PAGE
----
For all these reasons, the action of the leader of the opposition and the shadow justice secretary in actually increasing the pressure on Clarke to resign (or on the prime minister to sack him) was wrong on every possible count.  Most of the reforms espoused by Clarke have been made urgently necessary by ill-conceived and illiberal measures for which a succession of disastrous New Labour home secretaries and a justice secretary were responsible.  By seeming to oppose their reform, the Labour front bench is giving the impression that the party leadership has learned nothing from the Labour government’s dreadful record on human rights and civil liberties, and will oppose any attempt to reverse it.

It’s time now for Labour to issue a ringing endorsement of Clarke’s reform proposals and to promise the beleaguered Justice Secretary full support against the right-wing enemies of reform.  Labour needs to acknowledge unambiguously that there are far too many people in prison who ought not to be there, that reoffending rates can and should be brought down and that there is no place in a decent democratic society for preventive detention.  In doing so, the party would be fulfilling the explicit promise in Ed Miliband’s acceptance speech at the party conference immediately after he was elected leader.  He knows, as we all do, that by returning to its historic commitment to justice, civil rights and enlightened penal policies, Labour will be accused by the Tories and probably the LibDems of doing a U-turn and admitting that Labour in government committed serious errors that now have to be put right.  We all know that Labour’s former home secretaries will fight tooth and nail to defend their shoddy records and avert any implied or explicit repudiation by Labour’s new leaders of the harm they did.  But we also know that when you have dug yourself into a hole, the best thing to do is to climb out of it, not to keep on digging.  In this context, that’s not only the best practical course:  above all, it’s the right one.

By their actions yesterday Ed Miliband and Sadiq Khan have aroused the suspicion that they are once again heading down the wrong path on penal policy and reform.  If this continues, it will be a disaster for the party, and potentially also for the country and for justice.  Fiat justitia, ruat caelum!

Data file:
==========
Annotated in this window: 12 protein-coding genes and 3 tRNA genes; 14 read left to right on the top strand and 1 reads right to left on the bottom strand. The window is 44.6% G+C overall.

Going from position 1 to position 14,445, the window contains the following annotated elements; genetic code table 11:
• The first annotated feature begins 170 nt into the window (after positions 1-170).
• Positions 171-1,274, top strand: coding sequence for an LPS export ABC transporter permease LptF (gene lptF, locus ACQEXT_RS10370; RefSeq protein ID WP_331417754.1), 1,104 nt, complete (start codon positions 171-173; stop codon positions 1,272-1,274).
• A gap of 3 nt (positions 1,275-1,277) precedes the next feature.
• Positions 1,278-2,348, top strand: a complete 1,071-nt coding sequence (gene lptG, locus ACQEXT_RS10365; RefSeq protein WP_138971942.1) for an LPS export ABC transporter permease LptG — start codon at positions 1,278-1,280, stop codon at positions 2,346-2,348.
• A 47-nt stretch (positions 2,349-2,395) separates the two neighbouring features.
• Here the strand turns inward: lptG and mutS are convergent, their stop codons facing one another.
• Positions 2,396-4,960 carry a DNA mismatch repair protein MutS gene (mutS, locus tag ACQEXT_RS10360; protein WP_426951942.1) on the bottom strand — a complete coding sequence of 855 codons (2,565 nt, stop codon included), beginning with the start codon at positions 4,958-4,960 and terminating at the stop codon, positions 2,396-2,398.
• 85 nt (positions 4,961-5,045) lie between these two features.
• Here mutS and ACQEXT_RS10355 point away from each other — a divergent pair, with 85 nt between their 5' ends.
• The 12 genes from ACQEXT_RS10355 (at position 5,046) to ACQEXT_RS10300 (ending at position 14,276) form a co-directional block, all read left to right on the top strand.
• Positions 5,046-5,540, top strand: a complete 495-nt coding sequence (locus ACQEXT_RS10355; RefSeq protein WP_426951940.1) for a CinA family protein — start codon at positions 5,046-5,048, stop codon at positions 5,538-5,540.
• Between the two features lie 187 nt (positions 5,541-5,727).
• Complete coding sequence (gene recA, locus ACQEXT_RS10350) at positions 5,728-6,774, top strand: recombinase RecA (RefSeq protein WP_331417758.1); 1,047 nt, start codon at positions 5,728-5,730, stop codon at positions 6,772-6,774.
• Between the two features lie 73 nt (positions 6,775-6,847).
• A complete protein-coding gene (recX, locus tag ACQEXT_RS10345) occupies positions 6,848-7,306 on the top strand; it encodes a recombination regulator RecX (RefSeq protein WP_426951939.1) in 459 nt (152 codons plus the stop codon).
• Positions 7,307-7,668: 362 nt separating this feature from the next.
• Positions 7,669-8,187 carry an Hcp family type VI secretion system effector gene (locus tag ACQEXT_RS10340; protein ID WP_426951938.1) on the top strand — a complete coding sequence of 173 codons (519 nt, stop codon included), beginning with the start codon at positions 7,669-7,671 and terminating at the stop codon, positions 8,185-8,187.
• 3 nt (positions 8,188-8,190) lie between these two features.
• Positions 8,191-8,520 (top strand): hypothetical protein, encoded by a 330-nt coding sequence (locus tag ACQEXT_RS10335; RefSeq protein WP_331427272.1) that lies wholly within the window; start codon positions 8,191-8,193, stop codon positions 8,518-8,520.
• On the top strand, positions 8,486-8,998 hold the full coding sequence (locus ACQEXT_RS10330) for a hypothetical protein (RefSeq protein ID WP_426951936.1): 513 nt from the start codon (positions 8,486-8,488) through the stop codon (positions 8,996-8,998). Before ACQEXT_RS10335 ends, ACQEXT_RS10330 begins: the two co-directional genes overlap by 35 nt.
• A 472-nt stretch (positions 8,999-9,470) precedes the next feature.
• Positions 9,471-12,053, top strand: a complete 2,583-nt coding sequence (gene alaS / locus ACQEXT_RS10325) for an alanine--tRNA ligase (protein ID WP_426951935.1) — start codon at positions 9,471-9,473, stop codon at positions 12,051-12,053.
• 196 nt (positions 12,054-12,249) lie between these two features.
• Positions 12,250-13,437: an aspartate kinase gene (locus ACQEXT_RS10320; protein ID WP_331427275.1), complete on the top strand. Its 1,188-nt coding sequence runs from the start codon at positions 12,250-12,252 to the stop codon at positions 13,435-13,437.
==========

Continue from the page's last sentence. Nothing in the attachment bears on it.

Update (20 May 2011): I have now listened carefully to the whole of the Radio 5 Live interview of Ken Clarke by Victoria Derbyshire (, victoriad_20110518-1416a.mp3) and I have to say that I found nothing remotely objectionable in anything whatever that Clarke either said or implied.  The accusation that he said or even hinted that he regarded some kinds of rape as not serious is absolutely unfounded: indeed he said with emphasis at least twice that all rape is a serious crime deserving severe punishment.  He drew a distinction between different kinds of rape, some aggravated by violence and lack of consent and others not, as the explanation for sentences for the crime of rape varying in severity.  Anyone who professes to be offended by that must be living on another planet.


8 Responses

  1. Tim Weakley says:

    “…Ken Clarke made it amply clear that the purpose of increasing the sentence discount for pleading guilty at the first stage of a rape charge would be to give an incentive to defendants to plead guilty ..” 
    I’m hampered by not having seen exactly what Clarke said.  Was he in fact referring specifically to rape [in which case I would reluctantly accept the proposal for the sake of victims, for whom giving evidence in court is generally traumatic]  or to crimes of violence generally?  In the latter case, there seems likely to be pressure on the innocent victim of circumstance and mistaken identity to plead guilty because no-one’s going to believe him in court and he’ll be nailed anyway.